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Carla Marciano: Change Of Mood

Read "Change Of Mood" reviewed by John Barron

On Change of Mood, her third release for the Black Saint label, Italian saxophonist Carla Marciano displays her aggressive alto and sopranino playing on an all original set of straight-ahead blowing, featuring the swinging rhythm section of pianist Alessandro La Corte, bassist Aldo Vigorito and drummer Gaetano Fasano. The native of Salerno, Italy bares her musical soul with the same level of heartfelt passion displayed on her previous release, A Strange Day (Black Saint, 2006).

With a tone that is ...

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Rova: Totally Spinning

Read "Totally Spinning" reviewed by Jeff Stockton

Depending on your preference among saxophone quartets, Rova (comprised of Larry Ochs, Jon Raskin, Bruce Ackley and Steve Adams) and the World Saxophone Quartet would have to rank numbers 1 and 1A. Rova has always been perceived as the more avant-garde of the two, more prone to explorations of abstract sound, closer in spirit (and practice) to Coltrane's Ascension than Ellington. Ten years ago, however, when Totally Spinning was recorded, Rova was at its most lyrical. Sure, ...

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Tiziano Tononi: Peace Warriors

Read "Peace Warriors" reviewed by Jeff Stockton

It's unfathomable that when Ornette Coleman came on the scene, his music was flat-out incomprehensible to a significant number of jazz fans. And what's worse, the man himself was thought to be a heretic. But with Coleman's headlining of the JVC Jazz Festival in 2006, there is no doubt that he is one of the few giants still standing. Whether due to market dynamics, popular opinion, corporate myopia or the artist's own stubbornness, there has been a ...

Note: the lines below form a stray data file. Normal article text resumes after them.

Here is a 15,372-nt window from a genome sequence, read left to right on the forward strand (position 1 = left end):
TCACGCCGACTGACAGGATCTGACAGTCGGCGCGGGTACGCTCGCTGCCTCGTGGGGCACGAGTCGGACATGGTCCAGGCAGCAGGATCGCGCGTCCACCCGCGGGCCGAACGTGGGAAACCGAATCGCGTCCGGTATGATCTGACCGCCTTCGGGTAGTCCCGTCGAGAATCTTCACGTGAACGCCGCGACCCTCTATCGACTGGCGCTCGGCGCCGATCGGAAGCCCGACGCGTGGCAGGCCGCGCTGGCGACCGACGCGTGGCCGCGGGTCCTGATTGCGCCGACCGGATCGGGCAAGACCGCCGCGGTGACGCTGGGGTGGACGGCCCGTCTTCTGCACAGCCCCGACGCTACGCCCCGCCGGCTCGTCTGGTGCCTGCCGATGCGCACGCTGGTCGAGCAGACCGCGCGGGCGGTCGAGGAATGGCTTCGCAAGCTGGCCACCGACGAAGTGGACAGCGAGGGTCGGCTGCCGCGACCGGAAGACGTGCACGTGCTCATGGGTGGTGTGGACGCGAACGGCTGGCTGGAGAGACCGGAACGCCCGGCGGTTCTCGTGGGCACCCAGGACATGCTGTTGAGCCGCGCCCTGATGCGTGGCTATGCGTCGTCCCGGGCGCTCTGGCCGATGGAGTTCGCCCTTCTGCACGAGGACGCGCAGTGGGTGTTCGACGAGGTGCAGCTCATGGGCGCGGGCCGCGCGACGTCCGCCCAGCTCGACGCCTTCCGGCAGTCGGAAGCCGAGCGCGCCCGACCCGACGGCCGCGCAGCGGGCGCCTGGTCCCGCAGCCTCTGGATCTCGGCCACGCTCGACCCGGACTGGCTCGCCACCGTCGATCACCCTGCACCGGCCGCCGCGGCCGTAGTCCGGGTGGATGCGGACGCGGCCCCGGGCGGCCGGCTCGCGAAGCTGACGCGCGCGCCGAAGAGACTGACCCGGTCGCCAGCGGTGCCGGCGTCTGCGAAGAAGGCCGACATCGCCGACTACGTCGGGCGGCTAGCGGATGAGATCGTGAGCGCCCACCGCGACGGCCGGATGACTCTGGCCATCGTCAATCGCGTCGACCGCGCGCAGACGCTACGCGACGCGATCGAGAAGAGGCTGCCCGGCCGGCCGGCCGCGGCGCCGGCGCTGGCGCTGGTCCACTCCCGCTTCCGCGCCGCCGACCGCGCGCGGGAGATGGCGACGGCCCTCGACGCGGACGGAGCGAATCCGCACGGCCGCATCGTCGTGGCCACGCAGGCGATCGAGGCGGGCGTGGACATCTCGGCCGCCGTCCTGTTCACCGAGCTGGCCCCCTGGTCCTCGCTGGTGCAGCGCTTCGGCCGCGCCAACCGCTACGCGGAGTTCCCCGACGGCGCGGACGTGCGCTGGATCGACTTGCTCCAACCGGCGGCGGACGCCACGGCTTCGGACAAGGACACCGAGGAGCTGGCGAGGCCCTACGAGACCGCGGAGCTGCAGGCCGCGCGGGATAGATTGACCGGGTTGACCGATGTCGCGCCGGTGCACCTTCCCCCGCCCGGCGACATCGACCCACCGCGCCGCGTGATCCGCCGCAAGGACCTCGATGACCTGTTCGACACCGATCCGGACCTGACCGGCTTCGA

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Carla Marciano 4tet: A Strange Day

Read "A Strange Day" reviewed by Mark F. Turner

Listening to the opening “Dance of Mind on A Strange Day, you'll hear why Carla Marciano is probably as fierce and relentless as anyone who plays the saxophone. Her passion, articulation and tone also show that she has been greatly influenced by the great John Coltrane. From Salerno, Italy, Marciano has performed in many bands and events, forging a name as a musician with unbridled abilities. Like her first recording, Trane's Groove (BlackSaint, 2003), she continues to show that she ...

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Cosmosamatics: Magnitudes

Read "Magnitudes" reviewed by Jeff Stockton

What started as a song title on a trio session for CIMP nearly ten years ago (Transcendence, 1996) has blossomed into one of the most consistent and fruitful partnerships in jazz. The Cosmosamatics (primarily alto elder statesman Sonny Simmons and multireedist Michael Marcus) dabble in bop, post bop, and free jazz, with tightly written and arranged heads and abrupt tempo shifts and twists in between.The band has had various members since its inception, but Jay Rosen has been ...

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Roberto Magris Europlane: Check-in

Read "Check-in" reviewed by Jerry D'Souza

Roberto Magris leads more than one band, each of which defines a particular mood and approach. One of them is Europlane, the quintet which checks in with this recording on the Black Saint label (currently celebrating its 30th anniversary). This should bring the band wider recognition, considering the fact that the label has an international presence. Magris deserves the exposure; his music is deeply etched with grooves that sing of bop and the blues and the magic of African rhythm, ...